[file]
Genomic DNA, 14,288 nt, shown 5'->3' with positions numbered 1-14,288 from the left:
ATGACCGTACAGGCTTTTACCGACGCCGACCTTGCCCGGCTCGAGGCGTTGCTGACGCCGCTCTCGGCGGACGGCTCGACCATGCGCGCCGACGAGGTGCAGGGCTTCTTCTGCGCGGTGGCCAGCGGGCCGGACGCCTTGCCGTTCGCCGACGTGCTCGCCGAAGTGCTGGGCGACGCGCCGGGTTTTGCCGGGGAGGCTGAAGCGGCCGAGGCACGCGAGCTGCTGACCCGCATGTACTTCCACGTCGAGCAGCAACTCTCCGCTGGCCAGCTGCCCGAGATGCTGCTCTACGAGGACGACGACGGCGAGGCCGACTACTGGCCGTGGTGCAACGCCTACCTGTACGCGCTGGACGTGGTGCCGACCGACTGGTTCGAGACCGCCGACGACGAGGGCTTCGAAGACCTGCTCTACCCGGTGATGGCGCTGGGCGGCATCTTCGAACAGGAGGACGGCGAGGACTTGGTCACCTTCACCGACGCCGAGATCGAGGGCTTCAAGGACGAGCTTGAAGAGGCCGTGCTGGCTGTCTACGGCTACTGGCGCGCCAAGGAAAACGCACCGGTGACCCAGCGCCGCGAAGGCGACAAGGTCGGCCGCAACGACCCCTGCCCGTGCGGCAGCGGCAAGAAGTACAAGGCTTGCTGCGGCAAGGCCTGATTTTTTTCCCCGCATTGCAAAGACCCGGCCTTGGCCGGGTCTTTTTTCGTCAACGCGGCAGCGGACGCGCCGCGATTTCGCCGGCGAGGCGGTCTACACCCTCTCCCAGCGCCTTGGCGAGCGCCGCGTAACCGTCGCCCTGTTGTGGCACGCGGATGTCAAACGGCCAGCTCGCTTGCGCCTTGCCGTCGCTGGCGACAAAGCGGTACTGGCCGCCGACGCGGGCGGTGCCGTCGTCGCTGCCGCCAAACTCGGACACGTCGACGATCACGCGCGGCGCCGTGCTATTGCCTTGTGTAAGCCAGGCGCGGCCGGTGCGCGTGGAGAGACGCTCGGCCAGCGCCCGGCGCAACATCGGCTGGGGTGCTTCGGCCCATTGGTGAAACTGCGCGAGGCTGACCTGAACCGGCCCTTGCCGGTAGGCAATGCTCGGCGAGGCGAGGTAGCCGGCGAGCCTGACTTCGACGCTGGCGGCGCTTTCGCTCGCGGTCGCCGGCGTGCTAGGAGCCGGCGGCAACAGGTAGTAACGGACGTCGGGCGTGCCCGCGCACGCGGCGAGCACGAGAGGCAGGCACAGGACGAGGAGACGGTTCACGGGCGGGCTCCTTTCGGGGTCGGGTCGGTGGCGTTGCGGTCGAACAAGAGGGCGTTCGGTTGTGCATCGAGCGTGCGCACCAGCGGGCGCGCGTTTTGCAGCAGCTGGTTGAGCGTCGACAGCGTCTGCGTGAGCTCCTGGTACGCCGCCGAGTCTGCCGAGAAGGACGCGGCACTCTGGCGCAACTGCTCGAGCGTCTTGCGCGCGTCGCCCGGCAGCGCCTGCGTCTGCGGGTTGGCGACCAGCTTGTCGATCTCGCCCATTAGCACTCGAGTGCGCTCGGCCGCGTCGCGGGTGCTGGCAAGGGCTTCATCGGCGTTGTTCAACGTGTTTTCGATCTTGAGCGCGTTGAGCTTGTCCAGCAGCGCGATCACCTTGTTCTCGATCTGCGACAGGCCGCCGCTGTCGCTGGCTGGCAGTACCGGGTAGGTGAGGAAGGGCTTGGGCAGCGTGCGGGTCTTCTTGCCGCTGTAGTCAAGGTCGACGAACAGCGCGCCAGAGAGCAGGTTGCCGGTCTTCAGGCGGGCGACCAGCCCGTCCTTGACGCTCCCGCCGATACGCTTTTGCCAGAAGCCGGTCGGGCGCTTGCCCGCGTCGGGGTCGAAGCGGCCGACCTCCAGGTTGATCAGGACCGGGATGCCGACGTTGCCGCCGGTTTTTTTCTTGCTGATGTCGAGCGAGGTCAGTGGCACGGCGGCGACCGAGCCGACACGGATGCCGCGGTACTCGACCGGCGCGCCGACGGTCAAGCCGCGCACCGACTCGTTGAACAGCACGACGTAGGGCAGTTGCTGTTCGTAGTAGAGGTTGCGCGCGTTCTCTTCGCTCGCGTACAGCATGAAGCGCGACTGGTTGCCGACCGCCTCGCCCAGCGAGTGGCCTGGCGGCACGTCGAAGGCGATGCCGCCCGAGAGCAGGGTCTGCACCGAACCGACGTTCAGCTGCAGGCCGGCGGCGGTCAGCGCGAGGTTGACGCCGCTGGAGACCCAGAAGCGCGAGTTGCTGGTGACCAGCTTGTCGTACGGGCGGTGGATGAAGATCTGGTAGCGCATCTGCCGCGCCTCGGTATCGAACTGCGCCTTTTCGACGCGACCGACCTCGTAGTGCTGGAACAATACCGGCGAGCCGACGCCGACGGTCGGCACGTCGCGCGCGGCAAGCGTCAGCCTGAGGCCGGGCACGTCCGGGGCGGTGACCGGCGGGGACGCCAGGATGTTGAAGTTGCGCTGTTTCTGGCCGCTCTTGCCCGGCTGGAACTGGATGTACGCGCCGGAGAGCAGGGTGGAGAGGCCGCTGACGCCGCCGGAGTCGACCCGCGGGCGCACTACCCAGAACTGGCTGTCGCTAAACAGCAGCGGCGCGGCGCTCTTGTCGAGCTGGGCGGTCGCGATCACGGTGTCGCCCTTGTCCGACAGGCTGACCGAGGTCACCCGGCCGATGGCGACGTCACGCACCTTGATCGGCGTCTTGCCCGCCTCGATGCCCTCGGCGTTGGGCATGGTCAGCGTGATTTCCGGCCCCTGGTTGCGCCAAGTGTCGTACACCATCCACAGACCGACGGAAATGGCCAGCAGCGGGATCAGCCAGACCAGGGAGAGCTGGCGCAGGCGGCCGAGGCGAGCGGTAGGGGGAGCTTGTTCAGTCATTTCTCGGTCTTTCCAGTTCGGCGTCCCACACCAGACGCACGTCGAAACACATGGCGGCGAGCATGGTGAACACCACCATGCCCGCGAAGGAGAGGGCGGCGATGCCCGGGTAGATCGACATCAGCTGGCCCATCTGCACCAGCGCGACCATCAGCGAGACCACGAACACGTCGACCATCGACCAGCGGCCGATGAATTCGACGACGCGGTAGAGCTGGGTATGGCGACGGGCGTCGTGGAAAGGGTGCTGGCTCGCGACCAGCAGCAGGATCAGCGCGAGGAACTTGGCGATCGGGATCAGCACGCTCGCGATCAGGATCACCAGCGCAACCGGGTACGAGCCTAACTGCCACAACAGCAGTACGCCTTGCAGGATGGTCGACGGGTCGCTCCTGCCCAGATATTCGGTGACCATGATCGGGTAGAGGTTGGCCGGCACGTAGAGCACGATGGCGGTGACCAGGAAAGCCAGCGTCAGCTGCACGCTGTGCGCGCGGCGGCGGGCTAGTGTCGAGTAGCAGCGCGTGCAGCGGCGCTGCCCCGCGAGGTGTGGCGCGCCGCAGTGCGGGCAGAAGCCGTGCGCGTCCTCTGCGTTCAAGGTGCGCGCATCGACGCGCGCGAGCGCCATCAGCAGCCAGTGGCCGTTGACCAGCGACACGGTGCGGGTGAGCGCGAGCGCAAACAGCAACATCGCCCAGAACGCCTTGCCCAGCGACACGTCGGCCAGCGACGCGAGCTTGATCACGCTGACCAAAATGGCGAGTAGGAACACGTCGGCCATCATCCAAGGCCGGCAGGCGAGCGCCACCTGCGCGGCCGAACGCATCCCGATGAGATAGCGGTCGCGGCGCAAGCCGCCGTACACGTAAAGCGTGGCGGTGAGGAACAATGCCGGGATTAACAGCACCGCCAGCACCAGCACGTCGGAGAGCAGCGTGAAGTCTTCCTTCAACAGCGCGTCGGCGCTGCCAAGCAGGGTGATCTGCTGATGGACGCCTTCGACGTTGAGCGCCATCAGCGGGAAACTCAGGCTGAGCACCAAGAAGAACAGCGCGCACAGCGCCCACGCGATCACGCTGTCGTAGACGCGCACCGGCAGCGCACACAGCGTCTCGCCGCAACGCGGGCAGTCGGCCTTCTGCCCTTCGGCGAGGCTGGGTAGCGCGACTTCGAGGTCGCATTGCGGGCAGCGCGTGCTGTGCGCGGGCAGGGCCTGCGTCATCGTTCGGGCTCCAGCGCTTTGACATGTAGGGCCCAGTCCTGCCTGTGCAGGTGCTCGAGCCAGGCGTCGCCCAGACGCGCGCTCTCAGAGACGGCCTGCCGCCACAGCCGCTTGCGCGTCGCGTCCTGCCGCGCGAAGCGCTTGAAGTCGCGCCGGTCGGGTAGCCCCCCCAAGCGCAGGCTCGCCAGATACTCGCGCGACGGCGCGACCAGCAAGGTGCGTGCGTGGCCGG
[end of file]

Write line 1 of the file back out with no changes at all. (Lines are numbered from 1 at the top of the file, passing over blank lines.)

Genomic DNA, 14,288 nt, shown 5'->3' with positions numbered 1-14,288 from the left: